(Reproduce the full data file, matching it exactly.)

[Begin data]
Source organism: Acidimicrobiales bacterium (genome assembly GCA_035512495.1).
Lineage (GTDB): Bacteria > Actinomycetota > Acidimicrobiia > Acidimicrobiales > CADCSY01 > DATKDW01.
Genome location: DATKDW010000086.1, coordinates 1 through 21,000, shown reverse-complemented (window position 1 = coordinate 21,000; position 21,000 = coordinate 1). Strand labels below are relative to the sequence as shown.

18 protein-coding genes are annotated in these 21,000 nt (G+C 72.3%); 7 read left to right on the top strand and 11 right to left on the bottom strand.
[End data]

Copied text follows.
Source organism: Acidimicrobiales bacterium (genome assembly GCA_035512495.1).
Lineage (GTDB): Bacteria > Actinomycetota > Acidimicrobiia > Acidimicrobiales > CADCSY01 > DATKDW01.
Genome location: DATKDW010000086.1, coordinates 1 through 21,000, shown reverse-complemented (window position 1 = coordinate 21,000; position 21,000 = coordinate 1). Strand labels below are relative to the sequence as shown.

18 protein-coding genes are annotated in these 21,000 nt (G+C 72.3%); 7 read left to right on the top strand and 11 right to left on the bottom strand.